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Old 05-15-2017, 09:15 AM
 
292 posts, read 205,069 times
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Quote:
Originally Posted by KP360 View Post
I grew up on the East Side of Detroit before leaving for college. Now I live in STL, MO but I'll soon be moving back to Detroit and I cannot wait!

My neighborhood was rough growing up and it still is today. The problem with Detroit (today), and this contributes to the racial divide as well, is the development or gentrification of Midtown and Downtown.
Gentrification is like a double edge sword. While you're cleaning up and fixing areas that were awful, you're also removing the residents who kept the place afloat. While new buildings and bike trails seem cool, $1250 rents and hipsters are not lol.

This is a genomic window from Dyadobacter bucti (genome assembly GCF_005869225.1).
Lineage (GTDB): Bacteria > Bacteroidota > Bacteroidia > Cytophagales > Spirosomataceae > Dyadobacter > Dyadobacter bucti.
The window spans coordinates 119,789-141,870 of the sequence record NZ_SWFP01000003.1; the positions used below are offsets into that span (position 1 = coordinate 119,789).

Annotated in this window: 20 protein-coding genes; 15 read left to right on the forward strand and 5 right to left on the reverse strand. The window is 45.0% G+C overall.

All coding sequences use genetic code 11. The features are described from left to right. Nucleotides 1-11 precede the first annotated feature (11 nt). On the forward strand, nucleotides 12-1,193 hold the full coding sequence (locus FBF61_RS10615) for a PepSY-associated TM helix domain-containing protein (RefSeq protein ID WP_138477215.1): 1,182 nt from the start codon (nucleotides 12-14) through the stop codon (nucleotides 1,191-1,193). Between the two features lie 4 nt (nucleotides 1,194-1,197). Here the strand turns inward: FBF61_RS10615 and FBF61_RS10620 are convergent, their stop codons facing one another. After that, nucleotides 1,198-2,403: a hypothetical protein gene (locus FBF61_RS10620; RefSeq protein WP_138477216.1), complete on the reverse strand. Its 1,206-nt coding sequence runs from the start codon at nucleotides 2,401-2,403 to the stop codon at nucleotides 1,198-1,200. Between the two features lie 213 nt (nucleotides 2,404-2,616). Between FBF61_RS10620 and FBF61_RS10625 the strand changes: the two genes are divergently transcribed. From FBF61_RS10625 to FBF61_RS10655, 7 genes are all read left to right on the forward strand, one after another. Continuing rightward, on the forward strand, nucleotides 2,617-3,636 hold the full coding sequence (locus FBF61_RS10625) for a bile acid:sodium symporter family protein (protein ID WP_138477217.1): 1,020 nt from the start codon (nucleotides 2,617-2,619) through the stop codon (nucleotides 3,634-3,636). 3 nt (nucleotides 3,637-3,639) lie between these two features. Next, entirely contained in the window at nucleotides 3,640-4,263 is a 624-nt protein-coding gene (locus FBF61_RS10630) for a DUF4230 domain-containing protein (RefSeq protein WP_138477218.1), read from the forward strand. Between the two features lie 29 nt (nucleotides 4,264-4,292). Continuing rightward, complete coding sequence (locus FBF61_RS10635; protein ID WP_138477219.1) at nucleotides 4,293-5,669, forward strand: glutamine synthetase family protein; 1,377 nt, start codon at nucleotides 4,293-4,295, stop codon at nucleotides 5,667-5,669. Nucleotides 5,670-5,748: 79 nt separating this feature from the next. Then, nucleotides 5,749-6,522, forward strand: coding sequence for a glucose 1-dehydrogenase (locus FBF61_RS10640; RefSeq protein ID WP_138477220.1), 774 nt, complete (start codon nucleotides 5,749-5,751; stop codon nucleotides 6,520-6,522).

I love the development in my city. I just hope the city and urban planners can take that development and push it to other areas. Deep east and west side are warzones. Downtown and Midtown are basically suburbs. We need balance.



With a view like yours, you need to stay in St Louis. You label a whole east and west side by calling it a warzone. What specifically is the warzone, you can't get any deeper eastside than East English Village is that a "warzone" There are places and development happening everyday in the neighborhoods but of course you wouldn't really know it if you aren't there and it isn't on TV or in mainstream newspapers. Only in Detroit do people pick out the "good" areas and say it is not really Detroit. Thats like having a family and two of the children become Doctors and two become Lawyers and then a fifth becomes a school teacher and then the family says well the fifth is not really in our family